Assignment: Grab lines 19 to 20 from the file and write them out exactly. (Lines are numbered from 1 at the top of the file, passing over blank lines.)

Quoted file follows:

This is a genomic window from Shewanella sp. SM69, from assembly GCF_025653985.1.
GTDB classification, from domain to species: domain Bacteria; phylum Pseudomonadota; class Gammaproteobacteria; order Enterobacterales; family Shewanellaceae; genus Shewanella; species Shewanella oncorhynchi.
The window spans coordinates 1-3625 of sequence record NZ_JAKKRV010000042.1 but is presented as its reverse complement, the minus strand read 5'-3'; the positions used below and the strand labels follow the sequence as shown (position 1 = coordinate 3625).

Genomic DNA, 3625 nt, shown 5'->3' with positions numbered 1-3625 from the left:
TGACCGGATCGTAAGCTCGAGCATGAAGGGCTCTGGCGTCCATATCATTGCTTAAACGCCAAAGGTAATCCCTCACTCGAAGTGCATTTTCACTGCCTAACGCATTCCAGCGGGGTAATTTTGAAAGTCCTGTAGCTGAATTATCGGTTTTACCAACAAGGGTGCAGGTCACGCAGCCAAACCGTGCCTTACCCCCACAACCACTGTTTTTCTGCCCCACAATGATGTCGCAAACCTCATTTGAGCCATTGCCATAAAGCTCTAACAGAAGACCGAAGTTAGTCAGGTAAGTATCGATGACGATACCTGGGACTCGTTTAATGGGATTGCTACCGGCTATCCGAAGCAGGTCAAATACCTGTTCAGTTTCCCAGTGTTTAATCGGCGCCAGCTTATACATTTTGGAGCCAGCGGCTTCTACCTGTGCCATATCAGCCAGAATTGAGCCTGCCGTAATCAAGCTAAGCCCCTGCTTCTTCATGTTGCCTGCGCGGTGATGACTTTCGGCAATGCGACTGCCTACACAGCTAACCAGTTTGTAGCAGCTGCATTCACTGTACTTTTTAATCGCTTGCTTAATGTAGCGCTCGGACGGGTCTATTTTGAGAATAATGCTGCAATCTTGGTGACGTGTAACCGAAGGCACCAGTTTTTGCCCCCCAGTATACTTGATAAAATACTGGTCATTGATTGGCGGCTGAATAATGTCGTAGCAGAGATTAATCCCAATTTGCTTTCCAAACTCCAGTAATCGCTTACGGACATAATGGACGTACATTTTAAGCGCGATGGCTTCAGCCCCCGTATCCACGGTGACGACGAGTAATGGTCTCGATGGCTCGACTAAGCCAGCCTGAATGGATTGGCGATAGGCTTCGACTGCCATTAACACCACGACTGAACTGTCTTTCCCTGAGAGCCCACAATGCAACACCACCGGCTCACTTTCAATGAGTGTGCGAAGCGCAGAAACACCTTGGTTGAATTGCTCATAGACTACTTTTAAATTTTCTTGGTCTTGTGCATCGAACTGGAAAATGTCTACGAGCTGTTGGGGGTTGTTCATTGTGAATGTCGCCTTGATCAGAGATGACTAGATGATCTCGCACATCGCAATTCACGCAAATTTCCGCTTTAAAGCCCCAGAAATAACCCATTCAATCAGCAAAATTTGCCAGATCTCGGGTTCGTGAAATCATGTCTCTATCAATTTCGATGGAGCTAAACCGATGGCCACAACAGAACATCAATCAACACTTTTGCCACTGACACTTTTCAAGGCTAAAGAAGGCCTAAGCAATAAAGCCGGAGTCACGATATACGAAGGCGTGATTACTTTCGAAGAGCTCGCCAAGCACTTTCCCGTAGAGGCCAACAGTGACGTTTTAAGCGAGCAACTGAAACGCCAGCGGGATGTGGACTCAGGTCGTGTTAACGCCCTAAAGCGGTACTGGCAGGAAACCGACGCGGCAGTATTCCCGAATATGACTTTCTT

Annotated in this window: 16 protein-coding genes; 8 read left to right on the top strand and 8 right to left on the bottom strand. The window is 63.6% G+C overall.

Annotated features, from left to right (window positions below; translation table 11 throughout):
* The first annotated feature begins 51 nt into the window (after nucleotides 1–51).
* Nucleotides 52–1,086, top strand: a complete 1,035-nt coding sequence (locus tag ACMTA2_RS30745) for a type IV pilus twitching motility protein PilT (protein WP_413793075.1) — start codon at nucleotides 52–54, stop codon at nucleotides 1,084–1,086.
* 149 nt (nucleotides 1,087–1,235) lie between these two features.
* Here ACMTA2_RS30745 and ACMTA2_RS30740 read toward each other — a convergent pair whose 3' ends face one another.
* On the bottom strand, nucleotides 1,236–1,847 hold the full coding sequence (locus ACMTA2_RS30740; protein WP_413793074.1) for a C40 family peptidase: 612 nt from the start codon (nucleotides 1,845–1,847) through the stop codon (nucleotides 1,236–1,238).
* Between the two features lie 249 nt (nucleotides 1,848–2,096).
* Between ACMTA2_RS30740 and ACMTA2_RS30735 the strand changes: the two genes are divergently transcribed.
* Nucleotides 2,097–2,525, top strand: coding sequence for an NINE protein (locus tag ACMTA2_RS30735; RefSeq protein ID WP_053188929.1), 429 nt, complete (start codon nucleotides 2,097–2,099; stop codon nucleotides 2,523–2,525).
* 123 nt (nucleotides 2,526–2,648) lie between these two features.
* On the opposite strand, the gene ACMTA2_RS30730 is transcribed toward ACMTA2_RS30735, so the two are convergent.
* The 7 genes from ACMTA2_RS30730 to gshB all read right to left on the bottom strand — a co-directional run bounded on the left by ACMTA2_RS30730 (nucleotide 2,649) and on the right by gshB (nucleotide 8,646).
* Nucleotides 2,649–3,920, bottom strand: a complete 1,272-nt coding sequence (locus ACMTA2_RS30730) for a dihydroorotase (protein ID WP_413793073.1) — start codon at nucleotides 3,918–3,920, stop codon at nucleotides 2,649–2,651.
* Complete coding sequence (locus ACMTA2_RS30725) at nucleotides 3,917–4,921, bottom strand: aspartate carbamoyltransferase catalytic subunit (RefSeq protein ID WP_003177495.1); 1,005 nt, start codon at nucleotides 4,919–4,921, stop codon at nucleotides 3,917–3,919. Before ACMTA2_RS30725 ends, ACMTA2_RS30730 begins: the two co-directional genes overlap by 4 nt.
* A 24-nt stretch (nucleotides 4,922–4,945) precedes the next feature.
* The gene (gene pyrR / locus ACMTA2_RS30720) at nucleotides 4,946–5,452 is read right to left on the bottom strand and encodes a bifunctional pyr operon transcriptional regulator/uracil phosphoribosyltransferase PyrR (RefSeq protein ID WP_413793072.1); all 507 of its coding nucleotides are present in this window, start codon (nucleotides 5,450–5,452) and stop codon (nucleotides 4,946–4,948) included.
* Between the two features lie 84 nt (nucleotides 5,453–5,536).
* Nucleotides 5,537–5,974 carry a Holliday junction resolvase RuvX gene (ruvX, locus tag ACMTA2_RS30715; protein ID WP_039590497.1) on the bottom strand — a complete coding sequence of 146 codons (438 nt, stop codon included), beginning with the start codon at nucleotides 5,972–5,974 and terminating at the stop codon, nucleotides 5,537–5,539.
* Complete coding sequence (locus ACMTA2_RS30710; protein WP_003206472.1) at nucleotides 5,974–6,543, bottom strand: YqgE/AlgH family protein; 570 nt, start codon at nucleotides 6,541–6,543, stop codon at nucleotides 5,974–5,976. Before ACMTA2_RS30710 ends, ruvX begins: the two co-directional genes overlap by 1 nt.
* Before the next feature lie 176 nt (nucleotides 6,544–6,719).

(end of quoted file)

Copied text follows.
* Nucleotides 2,649–3,920, bottom strand: a complete 1,272-nt coding sequence (locus ACMTA2_RS30730) for a dihydroorotase (protein ID WP_413793073.1) — start codon at nucleotides 3,918–3,920, stop codon at nucleotides 2,649–2,651.
* Complete coding sequence (locus ACMTA2_RS30725) at nucleotides 3,917–4,921, bottom strand: aspartate carbamoyltransferase catalytic subunit (RefSeq protein ID WP_003177495.1); 1,005 nt, start codon at nucleotides 4,919–4,921, stop codon at nucleotides 3,917–3,919. Before ACMTA2_RS30725 ends, ACMTA2_RS30730 begins: the two co-directional genes overlap by 4 nt.